bothersome in record marketing planning than estimation of relevant market
potentials. Things can even get harder, if older titles are coupled across.
In the following, we shall assume that older material will be reissued "straight'
i.e., without changing the coupling, as was the general rule with the company
for which this case was investigated. However, even with "straight" reissuing
of deletions, the firm will incur costs, not only of pressing, handling and
marketing the disc. In many cases, there will be additional costs such as

- cost of technical refurbishing

- cost of new sleeves (cover art, design and sleeve notes)



- cost of new matrices

With every disc, therefore, we can associate some fixed Investment.
Cost of recording, on the other hand, will be regarded as sunk, also con-
sidering the long time lags between deletion and reissue.

As regards production, companies usually set aside some capacity for
pressing and packaging of reissues. This is done with respect to seasonal
fluctuations in production when some job smoothing is called for. Typically,
record companies will subject the decision on what, when and how to reissue
older material to a budget constraint as is also the case with new projects.
Another characteristic seems to be that reissues are produced in limited
lots only at the beginning. In case of commercial success, companies are
willing to follow up rapidly with additional output on a standing basis.
This requires a priori surplus production of a base stock of sleeves, cost
for which has to be incorporated in the fixed investment mentioned above.
The base stock, incidentally, is an arbitrary figure set by management
according to experience. We have not subjected this to sensitivity analyses
in the process of the study. Therefore, analysis of the system's flexibility
was not undertaken in detail.

As will be seen later, the model depends in a critical way on a variety
of subjectively estimated data or subjectively estimated corrections of
historical data that lend themselves to adaptation for the present case.
However, this should not hamper any successful application of the model as
long as data changes can be dealt with effectively and quickly.

2. The Model

As the problem has been structured in detail, we can now proceed to
develop the model. Assume that we have a list of n discrete reissue alter-
natives (i = 1, , n) . Typically, there will be a number of discrete price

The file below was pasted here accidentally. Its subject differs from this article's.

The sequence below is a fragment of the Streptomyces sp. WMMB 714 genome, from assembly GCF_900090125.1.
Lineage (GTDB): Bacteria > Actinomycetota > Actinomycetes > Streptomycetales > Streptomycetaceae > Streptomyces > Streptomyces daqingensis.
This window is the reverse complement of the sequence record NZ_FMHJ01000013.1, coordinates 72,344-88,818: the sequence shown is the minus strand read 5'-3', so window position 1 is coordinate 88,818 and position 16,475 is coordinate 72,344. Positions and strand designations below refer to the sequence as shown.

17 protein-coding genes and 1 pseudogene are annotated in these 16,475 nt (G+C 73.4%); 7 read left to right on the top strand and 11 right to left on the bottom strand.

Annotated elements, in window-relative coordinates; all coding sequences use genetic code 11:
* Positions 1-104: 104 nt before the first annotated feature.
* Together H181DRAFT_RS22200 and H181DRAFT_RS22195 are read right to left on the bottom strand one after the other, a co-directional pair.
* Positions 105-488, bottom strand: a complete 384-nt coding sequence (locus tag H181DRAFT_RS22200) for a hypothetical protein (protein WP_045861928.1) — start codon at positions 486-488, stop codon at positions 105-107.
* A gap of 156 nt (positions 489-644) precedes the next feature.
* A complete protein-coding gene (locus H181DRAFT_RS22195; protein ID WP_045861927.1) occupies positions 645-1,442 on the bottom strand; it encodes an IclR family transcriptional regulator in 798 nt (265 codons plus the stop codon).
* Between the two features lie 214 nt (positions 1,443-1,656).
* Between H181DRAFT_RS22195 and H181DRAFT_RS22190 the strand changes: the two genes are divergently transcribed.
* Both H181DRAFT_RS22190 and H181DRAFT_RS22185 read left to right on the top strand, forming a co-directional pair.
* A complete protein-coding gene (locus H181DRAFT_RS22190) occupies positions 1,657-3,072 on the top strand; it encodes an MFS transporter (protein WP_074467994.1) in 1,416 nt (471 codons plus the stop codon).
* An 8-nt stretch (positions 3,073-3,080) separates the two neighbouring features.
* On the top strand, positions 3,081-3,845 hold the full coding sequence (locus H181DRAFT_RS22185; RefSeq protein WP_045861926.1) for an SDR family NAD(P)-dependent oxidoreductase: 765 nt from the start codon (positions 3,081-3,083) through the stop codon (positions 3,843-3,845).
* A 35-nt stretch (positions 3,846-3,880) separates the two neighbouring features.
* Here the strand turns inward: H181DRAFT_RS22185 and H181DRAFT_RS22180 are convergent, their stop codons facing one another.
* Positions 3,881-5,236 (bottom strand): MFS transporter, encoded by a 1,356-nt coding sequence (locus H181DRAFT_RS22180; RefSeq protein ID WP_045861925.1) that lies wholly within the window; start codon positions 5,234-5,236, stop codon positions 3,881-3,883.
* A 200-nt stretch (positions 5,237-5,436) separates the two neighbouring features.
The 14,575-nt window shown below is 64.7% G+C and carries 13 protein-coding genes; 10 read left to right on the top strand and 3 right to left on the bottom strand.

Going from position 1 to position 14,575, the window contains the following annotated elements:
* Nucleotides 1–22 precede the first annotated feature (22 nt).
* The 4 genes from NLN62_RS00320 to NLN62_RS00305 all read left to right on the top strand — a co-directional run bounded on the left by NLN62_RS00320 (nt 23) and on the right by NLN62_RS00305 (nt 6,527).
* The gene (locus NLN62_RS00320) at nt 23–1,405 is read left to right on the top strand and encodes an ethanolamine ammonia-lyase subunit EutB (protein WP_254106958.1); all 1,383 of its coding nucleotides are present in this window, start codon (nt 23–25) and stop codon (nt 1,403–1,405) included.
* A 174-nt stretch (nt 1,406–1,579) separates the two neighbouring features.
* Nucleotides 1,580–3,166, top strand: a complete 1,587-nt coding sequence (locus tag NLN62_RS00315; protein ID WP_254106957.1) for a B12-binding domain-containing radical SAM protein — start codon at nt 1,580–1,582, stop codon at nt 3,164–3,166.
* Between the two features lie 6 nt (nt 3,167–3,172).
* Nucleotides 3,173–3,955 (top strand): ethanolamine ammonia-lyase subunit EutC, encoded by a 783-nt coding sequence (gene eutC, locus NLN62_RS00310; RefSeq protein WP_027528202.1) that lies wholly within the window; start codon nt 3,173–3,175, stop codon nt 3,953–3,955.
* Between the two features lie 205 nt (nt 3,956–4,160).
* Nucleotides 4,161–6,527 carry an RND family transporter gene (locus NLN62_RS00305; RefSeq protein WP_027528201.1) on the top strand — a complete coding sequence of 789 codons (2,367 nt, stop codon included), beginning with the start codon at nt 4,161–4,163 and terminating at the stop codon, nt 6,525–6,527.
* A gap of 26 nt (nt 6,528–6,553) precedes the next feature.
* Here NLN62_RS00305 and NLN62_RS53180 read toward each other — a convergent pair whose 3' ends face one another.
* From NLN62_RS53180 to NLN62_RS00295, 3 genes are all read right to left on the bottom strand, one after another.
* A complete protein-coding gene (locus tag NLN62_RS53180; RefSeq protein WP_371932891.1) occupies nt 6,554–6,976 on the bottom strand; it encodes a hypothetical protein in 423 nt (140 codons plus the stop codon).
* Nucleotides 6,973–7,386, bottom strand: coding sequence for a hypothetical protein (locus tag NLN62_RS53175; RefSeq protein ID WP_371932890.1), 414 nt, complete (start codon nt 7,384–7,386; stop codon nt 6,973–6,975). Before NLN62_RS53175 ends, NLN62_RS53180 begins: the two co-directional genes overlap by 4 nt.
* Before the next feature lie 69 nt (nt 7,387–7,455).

categories in which the reissued product could be marketed. Let pik be the

k - th price category for product I. (k = 1, , e). We shall develop the

model for a planning period of T time units (t = 1, , T) . During this

time span the product may be either released immediately or postponed to a
later date. Hence, we define a binary variable:

;ime t and
"0, otherwise
(i = 1, - -, n; k = 1, - -, e, t = 1, — -, T)



jl, if i is selected for reissue at ti
I price k



Assume further that the market has been divided into a set of market

segments (s = 1, , m) . Of course, product i will not necessarily appeal

to potential customers in segments. Therefore, the market potential in any
such segment will be zero. Le the market potential of segments be denoted
M (in units). As the company, regularly, will have to face competition in
its markets, it will eventually succeed in capturing only a fraction of the
market potential in any segment. This fraction of the market potential in
segment s will be denoted by Ot , where

2.2 o < 0( < 1 (s = 1, -— , M)

As we have to regard market segments as open to a variety of products,
this market share applies to the entire line of products appealing to a par-
ticular segment. For any product out of this line there will be again only
a fraction of the firm's total share in segments. Let this product share be
denoted by P iks . it will not only depend on i, but on the price category k
in which the product i has been placed. On the other hand, there will be a
dependency of / iks on a variety of other - more or less indirect - factors
such as

- competition through other albums of the firm's existing catalog (C.)

- competition through albums of competitors' existing catalogs (["*,)

- forthcoming new releases by tl e company (D, )



- forthcoming new releases by the company s competitors (A )

where we could further differentiate according to the price categories appli-
cable to the various products. We may assume, on the basis of empirical ev-
idence, that price categories in this highly oligopolistic market are the same
for all firms concerned. Thus we should rewrite Piks implicitly as follows:

2-3 /^iks = ^iks 2, K^'h, 'l^^'^h, \^^'^h, K^^^'h

and i'(l,2,3)„ the six non-feasible subsets.

Again, we save the items from the non-feasible subsets for inclusion

in the list for t+1, i.e., i .

This ranking and checking procedure is repeated T times, i.e., according
to the length of the planning period and for, possibly, different price cate-
gories. In the end, we arrive at a reissue program, telling us what (and
whether at all) should be reissued as well as the time and price of each
item under review.

The routine is best summarized in the following flow chart:



-16-



Initialize




1




,|






List 1^ ' 1, -
> (■t=l, -— ,T'>


""■


"t


^


I


li


.1




I Calculate





irtition i

' 1"



No Reissues



D~<






balcu



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late B'



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Online LibraryPeter HammannA re-issue policy model → online text (page 1 of 2)